Invoking God while fighting religious extremists
So I'm at my daughter's Remembrance Day assembly and the principal is making several nice points about how we are observing this day to honour the people who died fighting for our freedom and wouldn't it be nice if we all could fight less. Good stuff. Then Mrs. X [I'll withhold the name on the off chance that someone from the school sees this] gets up and gives us an emotional talk about her brother-in-law who was the killed in Afghanistan. She talks about her five-year-old son who told her that she shouldn't be sad about Uncle X because he's in heaven getting his wings and when he looks up in the sky and sees the brightest star he knows it's Uncle X looking down on him. Then she says "Who would have thought a five-year-old could be so wise."
My thought was "Who would have thought a five-year-old could sound so much like a paranoid schizophrenic."
I was a little miffed that my daughter was hearing all this garbage coming out of the mouth of one of her public school teachers, but it was her personal opinion so whatever.
Then the show goes on, which is mostly music by the school band and the choir. But the choir sings not one but two songs with conspicuous mentions of God.
I left feeling rather depressed about the state of our discourse, even here in fairly secular Ontario. First of all, the kids aren't even told why our soldiers are over there. Saying that they are protecting our freedom is a lie: the Taliban is not equipped to come over here and overthrow our government, so it isn't about our freedom. What the Taliban can do is fund and train Islamist extremists to come over here and terrorize us with suicide attacks. So the real reason we are in Afghanistan is to root out a band of extreme religious fundamentalists who have gained too much power and now pose a threat to the whole world.
Good for us. But we can't say that, because tying our fight to religious extremism might offend our our religious people here at home. Again we see that protecting and shielding the basic idea of religion and Islam from any criticism is the most important goal of discourse, trumping even the need to explain to ourselves what we are doing over there. So we proceed with some half-baked, weak sounding rhetoric imported from the Second World War. Is it any wonder that people are starting to oppose the effort?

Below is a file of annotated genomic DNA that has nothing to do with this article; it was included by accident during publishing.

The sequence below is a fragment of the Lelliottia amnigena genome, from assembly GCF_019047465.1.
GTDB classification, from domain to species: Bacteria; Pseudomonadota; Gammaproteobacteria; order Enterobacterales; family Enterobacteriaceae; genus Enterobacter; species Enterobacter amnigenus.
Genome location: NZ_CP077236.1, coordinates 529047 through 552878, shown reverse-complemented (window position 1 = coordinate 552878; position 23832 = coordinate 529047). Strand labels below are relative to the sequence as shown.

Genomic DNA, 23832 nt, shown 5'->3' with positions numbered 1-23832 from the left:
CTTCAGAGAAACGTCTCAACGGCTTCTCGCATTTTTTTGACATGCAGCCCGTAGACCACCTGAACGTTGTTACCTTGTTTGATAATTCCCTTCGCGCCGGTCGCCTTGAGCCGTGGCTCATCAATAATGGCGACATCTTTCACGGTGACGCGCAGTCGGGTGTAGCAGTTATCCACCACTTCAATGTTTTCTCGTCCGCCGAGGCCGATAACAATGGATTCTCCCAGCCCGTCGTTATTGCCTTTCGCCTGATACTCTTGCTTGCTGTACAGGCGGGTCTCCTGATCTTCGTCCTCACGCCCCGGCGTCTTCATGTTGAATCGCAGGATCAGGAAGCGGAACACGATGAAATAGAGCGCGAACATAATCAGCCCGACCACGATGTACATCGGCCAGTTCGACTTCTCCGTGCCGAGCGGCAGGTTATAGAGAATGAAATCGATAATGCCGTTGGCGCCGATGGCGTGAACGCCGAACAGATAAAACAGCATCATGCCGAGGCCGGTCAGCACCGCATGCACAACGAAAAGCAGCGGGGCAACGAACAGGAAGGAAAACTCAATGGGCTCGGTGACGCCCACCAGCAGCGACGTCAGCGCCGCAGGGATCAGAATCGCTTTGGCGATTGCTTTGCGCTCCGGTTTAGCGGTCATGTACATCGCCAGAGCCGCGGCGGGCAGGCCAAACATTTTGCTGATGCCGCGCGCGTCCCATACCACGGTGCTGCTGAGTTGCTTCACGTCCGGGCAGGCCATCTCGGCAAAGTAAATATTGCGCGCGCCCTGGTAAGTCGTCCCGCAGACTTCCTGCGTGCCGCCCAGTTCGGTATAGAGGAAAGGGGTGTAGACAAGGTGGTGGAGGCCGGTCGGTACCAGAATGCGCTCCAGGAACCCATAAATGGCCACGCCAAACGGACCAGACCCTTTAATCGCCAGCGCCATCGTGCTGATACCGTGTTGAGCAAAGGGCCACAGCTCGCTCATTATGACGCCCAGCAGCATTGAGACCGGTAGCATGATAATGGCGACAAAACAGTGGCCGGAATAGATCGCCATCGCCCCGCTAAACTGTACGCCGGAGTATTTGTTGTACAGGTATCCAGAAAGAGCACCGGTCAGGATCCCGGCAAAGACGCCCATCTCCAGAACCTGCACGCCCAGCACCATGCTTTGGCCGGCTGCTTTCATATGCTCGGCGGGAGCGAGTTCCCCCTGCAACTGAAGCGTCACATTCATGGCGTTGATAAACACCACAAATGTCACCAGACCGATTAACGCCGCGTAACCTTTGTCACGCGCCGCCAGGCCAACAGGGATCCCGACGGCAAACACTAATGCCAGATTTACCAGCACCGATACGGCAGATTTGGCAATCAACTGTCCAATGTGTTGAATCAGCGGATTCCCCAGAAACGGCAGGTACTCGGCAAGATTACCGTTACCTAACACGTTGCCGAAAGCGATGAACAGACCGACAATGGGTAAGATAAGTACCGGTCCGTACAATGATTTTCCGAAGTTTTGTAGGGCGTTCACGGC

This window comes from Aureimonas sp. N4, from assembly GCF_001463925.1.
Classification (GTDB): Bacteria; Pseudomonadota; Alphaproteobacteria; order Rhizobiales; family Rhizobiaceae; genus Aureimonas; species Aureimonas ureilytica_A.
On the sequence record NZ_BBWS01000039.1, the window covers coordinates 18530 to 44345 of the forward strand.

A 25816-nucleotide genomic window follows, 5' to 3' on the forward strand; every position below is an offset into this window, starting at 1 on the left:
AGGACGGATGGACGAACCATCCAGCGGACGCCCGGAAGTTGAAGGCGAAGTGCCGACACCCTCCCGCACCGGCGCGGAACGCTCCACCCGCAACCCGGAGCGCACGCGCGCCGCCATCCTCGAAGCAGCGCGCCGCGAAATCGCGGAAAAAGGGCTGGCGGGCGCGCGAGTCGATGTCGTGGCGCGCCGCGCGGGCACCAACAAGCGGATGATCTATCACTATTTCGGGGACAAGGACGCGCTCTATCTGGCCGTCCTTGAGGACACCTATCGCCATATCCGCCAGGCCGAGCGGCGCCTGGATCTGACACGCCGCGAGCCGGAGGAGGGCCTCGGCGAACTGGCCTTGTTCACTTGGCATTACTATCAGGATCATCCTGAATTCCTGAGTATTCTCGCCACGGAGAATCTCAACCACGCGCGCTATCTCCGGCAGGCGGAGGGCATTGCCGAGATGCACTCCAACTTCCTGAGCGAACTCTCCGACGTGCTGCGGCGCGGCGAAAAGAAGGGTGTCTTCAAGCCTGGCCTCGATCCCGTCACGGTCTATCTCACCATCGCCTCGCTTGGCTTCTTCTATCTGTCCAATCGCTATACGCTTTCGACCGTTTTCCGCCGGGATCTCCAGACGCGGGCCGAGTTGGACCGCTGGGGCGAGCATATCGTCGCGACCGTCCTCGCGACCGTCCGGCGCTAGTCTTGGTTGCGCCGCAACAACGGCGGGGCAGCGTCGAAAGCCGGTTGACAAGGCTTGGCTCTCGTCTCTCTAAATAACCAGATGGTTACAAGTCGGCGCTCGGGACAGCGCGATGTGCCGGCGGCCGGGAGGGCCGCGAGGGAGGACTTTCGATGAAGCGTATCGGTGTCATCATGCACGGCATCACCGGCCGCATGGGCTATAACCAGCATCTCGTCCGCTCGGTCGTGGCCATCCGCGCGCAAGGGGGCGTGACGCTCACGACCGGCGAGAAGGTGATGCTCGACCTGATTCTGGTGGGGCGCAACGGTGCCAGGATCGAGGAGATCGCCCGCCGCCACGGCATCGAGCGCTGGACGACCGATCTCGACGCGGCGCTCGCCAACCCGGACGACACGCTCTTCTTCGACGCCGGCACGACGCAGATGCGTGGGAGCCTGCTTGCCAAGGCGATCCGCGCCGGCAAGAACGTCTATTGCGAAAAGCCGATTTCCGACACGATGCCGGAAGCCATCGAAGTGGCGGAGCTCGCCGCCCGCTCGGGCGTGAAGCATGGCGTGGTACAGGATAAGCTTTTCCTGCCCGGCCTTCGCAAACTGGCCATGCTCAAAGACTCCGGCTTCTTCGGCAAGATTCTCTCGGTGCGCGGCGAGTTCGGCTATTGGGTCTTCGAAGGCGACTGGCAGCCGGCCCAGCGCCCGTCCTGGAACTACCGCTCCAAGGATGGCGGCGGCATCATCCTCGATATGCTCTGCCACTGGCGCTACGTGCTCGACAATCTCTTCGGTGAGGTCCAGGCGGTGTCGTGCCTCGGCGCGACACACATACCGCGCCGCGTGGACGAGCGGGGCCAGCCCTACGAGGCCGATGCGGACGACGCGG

What a perfect example of religious moderates providing cover for extremists. Canadians, religiously moderate people if there ever were any, have to pretend that we're in Afghanistan for a myriad of off-the-mark reasons in order to avoid the suggestion that there might be something wrong with too much religious belief. Instead, every one of our public figures should be standing up in front of cameras to declare loudly and clearly that we are in Afghanistan fighting fundamentalists who have chosen only to accurately apply the actual instructions contained in their religious texts. And moderate church leaders should be lined up at the microphone to denounce the practices of the Taliban and make the strong point that application of a thousand-year-old system of morality and justice is not going to work in the modern world. But they remain silent, except when someone tries to blame Islam for the nuttiness of the Taliban.
So we are left invoking God at Remembrance Day ceremonies commemorating soldiers killed fighting against excessive belief in God.
Lazy is a word we use when someone isn't doing what we want them to do.
- Dr. Joy Brown